Building design needs a whole new paradigm
April 3, 2009
By Canadian Consulting Engineer
With sustainability becoming such a driving force in construction, the idea of reusing building materials has gaine...
With sustainability becoming such a driving force in construction, the idea of reusing building materials has gained ground in the last five years. Many of the large demolition companies have become a clearing house with some even marketing building components to a network of clients in advance of demolishing a building, says Vince Catalli. Catalli is a long-time proponent of reusing building materials who lives in Ottawa and now works as a project manager with MHPM.
It’s one thing to salvage materials, but in the future we’ll be taking the concept a whole step further and designing buildings expressly with the idea of disassembly and reuse, says Catalli.
Catalli was vice-chair of the Canadian Standards Association committee that developed the “Guideline for design for disassembly and adaptability in buildings,” labelled CSA Z782-06.
At the Construct Canada conference in Toronto last December, Catalli gave a presentation on the standard, with examples of buildings from around the world that have been designed expressly to be capable of being dis- and re-assembled. This design approach is all about looking at materials and connections, Catalli explained. He said you have to think of building designs as systems: the core, structure and slabs, the mechanical and electrical systems, and the interior spaces that can be designed to change for different functions.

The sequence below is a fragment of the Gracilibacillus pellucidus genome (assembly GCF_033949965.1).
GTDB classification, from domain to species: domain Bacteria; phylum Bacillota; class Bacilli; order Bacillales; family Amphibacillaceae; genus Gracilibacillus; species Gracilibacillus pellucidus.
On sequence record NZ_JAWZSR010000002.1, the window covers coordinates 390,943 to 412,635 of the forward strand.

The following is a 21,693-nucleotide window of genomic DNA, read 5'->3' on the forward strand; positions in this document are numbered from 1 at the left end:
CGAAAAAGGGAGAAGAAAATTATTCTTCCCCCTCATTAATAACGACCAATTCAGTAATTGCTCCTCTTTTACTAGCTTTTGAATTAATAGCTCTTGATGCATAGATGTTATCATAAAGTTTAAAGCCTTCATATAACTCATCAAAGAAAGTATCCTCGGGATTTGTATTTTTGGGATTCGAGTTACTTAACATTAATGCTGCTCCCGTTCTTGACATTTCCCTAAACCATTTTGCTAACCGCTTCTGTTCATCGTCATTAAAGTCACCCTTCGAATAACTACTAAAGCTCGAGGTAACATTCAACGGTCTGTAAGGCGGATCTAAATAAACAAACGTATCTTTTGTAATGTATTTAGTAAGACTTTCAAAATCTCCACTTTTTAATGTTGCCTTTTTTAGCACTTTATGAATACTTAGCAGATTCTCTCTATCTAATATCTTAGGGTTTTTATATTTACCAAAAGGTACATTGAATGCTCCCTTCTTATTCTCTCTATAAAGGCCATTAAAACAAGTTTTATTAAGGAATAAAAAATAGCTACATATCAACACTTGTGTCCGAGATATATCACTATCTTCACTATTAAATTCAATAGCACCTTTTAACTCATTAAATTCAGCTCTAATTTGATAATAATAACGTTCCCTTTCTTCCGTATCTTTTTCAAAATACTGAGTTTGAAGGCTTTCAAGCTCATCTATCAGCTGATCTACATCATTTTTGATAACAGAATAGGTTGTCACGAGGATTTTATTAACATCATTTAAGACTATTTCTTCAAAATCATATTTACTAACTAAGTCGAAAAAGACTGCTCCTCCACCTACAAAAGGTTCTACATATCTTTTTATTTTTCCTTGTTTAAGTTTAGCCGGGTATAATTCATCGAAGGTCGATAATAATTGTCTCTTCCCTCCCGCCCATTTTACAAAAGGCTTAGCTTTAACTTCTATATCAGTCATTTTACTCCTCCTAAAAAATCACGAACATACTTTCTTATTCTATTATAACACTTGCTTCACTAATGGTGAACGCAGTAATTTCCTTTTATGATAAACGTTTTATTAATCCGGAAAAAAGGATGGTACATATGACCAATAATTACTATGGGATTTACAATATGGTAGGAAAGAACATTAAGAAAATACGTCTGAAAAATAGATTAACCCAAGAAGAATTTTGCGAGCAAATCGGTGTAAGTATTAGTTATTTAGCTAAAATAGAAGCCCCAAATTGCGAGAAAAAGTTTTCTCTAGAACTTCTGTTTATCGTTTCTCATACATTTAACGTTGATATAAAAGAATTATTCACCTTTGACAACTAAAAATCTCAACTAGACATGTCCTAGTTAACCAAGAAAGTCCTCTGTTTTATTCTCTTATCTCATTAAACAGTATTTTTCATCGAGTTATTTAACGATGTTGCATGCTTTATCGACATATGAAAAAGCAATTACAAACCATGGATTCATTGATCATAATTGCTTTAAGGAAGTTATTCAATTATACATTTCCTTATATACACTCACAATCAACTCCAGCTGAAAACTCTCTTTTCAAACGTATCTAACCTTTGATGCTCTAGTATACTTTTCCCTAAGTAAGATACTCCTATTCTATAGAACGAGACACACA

Catalli showed an example of a “plug and play” building in Sweden, which had beams with holes for easy connections. In the Netherlands, Catalli said, public housing has been designed with the top three floors of a large complex capable of being removed and reassembled somewhere else as the need for housing in different districts changes.
A Canadian example was a Mountain Equipment Coop where the wall panels were removable to allow access from the outside so that maintenance and installation could be done without disrupting the activities inside the store. Another example was a cultural centre in Quebec where 35% of the building envelope was made of insulated precast panels that were recovered from an old Canadian Tire store. Catalli also showed a parking garage which was disassembled, moved and modified to become the structure for a new community centre, and a school addition where the structural slabs have a hollow core through which hot air is circulated.
What about liability issues when you are re-using materials, especially key structural components? Catalli says that designers have to use their professional judgment, but can go on site for visual inspections, and send samples for testing. Testing is not expensive, Catalli suggested, if you compare the savings from using recovered materials and the benefits of preserving the earth’s resources. Catalli says to make design for disassembly work, the building team has to be truly integrated so that the systems all work together: “We need to collapse the boundaries between the designers, the contractor and the supplier,” he said. Catalli is hoping that the CSA guideline CSA Z782-06 will become a standard.
A conference devoted to reusing building materials and equipment, entitled “Decon ’09” is being held at the University of Illinois-Chicago on April 28-30. It is being held by the non-profit Building Materials Reuse Association in the U.S., see www.bmra.org/events/conference
For the CSA guideline, see http://www.csa.ca/sustainablebuilding/guidelines/Default.asp?language=English